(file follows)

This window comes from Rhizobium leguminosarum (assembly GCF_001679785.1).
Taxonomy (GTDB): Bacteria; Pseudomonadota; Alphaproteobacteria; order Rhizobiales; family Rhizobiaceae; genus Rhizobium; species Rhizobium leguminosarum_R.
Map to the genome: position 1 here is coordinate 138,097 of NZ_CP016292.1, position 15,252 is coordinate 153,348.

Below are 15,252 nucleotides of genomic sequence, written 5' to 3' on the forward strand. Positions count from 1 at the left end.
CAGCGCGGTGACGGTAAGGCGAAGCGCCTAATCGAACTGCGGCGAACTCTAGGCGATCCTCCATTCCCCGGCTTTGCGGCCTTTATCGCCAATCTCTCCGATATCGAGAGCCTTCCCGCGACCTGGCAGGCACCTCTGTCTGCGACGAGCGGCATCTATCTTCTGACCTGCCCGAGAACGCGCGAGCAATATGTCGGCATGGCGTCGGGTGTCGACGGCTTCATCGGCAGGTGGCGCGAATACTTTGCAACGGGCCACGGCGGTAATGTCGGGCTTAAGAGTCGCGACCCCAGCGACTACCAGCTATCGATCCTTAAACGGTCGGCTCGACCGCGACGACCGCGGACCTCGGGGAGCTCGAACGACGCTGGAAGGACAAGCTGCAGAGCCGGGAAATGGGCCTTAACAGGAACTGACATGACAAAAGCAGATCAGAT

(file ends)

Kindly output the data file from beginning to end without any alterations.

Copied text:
This window comes from Rhizobium leguminosarum (assembly GCF_001679785.1).
Taxonomy (GTDB): Bacteria; Pseudomonadota; Alphaproteobacteria; order Rhizobiales; family Rhizobiaceae; genus Rhizobium; species Rhizobium leguminosarum_R.
Map to the genome: position 1 here is coordinate 138,097 of NZ_CP016292.1, position 15,252 is coordinate 153,348.

Below are 15,252 nucleotides of genomic sequence, written 5' to 3' on the forward strand. Positions count from 1 at the left end.
CAGCGCGGTGACGGTAAGGCGAAGCGCCTAATCGAACTGCGGCGAACTCTAGGCGATCCTCCATTCCCCGGCTTTGCGGCCTTTATCGCCAATCTCTCCGATATCGAGAGCCTTCCCGCGACCTGGCAGGCACCTCTGTCTGCGACGAGCGGCATCTATCTTCTGACCTGCCCGAGAACGCGCGAGCAATATGTCGGCATGGCGTCGGGTGTCGACGGCTTCATCGGCAGGTGGCGCGAATACTTTGCAACGGGCCACGGCGGTAATGTCGGGCTTAAGAGTCGCGACCCCAGCGACTACCAGCTATCGATCCTTAAACGGTCGGCTCGACCGCGACGACCGCGGACCTCGGGGAGCTCGAACGACGCTGGAAGGACAAGCTGCAGAGCCGGGAAATGGGCCTTAACAGGAACTGACATGACAAAAGCAGATCAGAT